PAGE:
When - Narrow by time. Try limiting a larger topic into a smaller time frame.

Example:  Instead of just "feminism" try:

feminism during the 1960's

feminism during WWII

Why - Narrow by circumstance or method. Does your topic have circumstantial shades of grey that make it hard to define?

  • medicinal marijuana use elderly cancer patients

WKU Writing Center Information

If you should have difficulties and need help with your  writing, please contact the folks at the Writing Center to make an appointment for someone to work with you one-on-one. 

WKU Writing Center

               Cherry Hall 123

Monday - Friday: 9 am - 4 pm

                Cravens Library

Sunday & Monday: 5 pm - 9 pm

Tuesday - Thursday: 4 pm - 9 pm

                                             CLOSED ON MAJOR HOLIDAYS                                                                           

Phone: (270) 745-5719

Developing a Research Question

choosing a topic 2‚Äč


  • Choose a topic that interests you. It will be much easier to research, analyze, and write about!
  • Use your class discussions, current world events, or class texts for inspiration.
  • Do some preliminary research, such as reading a newspaper or scanning an encyclopedia article.

Ask the Who, What, When, Where and Why questions:

  • WHY did you choose the topic?  What interests you about it?  Do you have an opinion about the issues involved?
  • WHO is it about?  Who might write about it?  Who is affected by the topic?  Do you know of organizations or institutions affiliated with the topic?
  • WHAT are the major questions for this topic?  Is there a debate about the topic?  Are there a range of issues and viewpoints to consider?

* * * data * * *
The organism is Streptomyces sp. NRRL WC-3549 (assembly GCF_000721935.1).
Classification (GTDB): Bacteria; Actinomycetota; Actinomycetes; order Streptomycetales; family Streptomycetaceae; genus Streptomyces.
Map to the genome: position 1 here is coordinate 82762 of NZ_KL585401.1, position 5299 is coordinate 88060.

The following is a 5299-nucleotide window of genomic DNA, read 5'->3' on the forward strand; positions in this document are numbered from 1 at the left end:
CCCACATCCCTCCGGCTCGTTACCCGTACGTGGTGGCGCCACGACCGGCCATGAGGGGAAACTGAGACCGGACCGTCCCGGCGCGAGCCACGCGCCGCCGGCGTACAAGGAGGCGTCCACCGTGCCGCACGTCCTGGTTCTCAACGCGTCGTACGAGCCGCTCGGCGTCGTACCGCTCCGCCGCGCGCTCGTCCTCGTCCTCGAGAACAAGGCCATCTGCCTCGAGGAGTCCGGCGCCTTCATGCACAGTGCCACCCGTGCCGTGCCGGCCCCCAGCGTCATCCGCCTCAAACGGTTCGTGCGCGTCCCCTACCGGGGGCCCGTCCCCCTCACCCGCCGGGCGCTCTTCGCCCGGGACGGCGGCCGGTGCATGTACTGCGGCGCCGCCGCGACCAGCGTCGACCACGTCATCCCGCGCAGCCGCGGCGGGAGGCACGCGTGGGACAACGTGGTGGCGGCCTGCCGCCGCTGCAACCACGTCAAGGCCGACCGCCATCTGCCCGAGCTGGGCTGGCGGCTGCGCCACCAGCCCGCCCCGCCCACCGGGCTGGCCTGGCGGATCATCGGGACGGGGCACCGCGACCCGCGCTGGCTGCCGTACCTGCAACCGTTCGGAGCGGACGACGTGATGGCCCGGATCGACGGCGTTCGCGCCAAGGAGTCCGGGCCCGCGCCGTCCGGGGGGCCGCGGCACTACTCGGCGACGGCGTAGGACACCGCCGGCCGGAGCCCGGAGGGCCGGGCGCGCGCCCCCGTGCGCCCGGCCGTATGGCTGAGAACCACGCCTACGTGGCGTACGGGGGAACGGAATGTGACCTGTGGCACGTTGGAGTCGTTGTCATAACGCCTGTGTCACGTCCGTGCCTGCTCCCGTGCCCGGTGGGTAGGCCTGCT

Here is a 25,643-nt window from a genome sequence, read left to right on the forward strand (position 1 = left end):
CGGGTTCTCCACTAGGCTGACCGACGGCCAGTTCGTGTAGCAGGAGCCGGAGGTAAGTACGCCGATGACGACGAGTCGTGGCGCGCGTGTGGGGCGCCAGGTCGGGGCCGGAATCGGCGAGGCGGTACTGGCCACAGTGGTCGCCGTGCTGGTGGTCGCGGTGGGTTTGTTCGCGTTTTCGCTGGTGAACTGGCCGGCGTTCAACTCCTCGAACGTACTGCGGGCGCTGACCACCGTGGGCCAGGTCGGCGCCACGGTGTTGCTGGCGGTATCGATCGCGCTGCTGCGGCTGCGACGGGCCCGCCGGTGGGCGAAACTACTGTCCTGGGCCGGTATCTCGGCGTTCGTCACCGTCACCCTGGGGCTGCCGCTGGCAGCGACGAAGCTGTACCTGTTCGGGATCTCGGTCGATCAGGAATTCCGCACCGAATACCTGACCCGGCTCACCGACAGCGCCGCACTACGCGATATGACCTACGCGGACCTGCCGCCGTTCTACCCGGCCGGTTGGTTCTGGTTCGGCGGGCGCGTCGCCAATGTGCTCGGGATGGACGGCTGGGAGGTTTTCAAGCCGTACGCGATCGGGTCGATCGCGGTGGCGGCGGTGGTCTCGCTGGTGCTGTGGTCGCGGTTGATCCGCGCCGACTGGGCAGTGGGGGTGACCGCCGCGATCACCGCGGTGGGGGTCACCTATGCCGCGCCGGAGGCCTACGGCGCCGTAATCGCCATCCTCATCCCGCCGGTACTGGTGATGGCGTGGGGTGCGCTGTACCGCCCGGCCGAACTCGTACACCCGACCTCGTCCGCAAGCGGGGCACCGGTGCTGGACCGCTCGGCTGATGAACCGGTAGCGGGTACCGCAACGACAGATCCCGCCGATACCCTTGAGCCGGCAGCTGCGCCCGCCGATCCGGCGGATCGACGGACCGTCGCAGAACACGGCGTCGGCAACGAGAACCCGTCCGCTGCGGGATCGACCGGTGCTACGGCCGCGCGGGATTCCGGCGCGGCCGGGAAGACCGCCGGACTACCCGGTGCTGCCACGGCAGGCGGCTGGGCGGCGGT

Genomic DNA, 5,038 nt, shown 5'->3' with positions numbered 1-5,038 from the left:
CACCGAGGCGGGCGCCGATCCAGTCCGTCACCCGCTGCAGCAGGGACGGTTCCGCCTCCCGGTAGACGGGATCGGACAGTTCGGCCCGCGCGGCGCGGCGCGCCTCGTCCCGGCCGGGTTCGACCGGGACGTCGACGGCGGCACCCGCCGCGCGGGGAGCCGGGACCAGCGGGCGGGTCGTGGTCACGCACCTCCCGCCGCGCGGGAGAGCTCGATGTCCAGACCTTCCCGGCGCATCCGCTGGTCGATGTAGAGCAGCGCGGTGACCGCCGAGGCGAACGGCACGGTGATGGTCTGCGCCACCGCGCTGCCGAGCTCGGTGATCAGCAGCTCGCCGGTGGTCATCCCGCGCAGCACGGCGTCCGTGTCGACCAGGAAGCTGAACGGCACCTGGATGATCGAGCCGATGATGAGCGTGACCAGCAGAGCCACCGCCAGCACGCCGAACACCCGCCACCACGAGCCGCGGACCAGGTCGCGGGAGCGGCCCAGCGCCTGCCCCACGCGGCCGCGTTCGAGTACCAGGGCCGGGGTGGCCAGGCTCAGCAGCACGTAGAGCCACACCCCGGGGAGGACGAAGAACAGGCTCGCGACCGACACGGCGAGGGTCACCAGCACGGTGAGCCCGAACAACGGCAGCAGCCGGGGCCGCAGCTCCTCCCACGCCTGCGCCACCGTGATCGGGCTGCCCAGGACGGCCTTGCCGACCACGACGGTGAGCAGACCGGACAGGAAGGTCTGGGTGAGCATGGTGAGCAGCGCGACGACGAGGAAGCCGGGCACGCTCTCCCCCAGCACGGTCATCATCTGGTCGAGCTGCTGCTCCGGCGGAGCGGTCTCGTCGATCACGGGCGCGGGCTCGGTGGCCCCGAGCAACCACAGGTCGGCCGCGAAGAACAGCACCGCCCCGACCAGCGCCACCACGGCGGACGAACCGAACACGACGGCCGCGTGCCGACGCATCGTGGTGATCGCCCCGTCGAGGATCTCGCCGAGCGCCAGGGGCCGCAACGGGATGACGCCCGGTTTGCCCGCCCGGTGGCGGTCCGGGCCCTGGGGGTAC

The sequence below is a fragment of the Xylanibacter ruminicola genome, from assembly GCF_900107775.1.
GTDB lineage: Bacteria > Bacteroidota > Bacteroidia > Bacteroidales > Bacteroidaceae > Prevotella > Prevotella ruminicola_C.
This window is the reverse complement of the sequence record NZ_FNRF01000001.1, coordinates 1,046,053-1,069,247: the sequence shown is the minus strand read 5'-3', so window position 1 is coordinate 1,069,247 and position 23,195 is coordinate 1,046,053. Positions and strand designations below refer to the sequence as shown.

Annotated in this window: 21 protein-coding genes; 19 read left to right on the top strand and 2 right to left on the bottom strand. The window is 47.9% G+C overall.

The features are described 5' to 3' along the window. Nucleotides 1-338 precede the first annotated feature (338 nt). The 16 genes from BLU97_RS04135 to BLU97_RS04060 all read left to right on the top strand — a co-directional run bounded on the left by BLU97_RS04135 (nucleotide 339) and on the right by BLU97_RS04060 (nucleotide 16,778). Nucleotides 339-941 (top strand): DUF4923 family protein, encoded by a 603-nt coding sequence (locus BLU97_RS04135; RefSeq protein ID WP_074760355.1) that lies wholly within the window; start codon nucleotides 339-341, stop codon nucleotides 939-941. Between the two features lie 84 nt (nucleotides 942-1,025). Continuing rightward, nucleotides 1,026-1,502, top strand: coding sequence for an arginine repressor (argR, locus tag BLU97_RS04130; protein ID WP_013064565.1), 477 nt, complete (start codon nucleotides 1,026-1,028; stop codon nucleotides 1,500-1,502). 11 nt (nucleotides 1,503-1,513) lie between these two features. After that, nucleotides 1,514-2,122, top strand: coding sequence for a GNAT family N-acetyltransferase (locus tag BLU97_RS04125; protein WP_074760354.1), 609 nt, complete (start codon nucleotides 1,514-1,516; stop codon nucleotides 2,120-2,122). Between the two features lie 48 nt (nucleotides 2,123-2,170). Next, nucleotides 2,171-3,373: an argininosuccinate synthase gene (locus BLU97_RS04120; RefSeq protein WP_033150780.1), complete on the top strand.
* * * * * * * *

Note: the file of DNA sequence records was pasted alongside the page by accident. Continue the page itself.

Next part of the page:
• WHERE is important to your topic: is it local, national or international?  Are there specific places affected by the topic?
  • WHEN is/was your topic important?  Is it a current event or an historical issue?  Can you compare your topic by time periods?



Selecting a Topic

The ability to develop a good research topic is an important skill. An instructor may assign you a specific topic, but most often instructors require you to select your own topic of interest. When deciding on a topic, there are a few things that you will need to do:

  • brainstorm for ideas
  • choose a topic that will enable you to read and understand the literature
  • ensure that the topic is manageable and that material is available
  • make a list of key words
  • be flexible
  • define your topic as a focused research question
  • research and read more about your topic
  • formulate a thesis statement

Check Out this great site from University of Michigan-Flint which covers this topic:

How to Select a Research Topic (from the University of Michigan-Flint

Subject Guide

Jack Montgomery's picture
Jack Montgomery
Address: 304 Cravens Library, 1906 College Heights Blvd. #11067, Bowling Green, KY 42101

(270) 745-6156

Chat and FAQs



Subject Guide

Jack Montgomery's picture
Jack Montgomery
Address: 304 Cravens Library, 1906 College Heights Blvd. #11067, Bowling Green, KY 42101

(270) 745-6156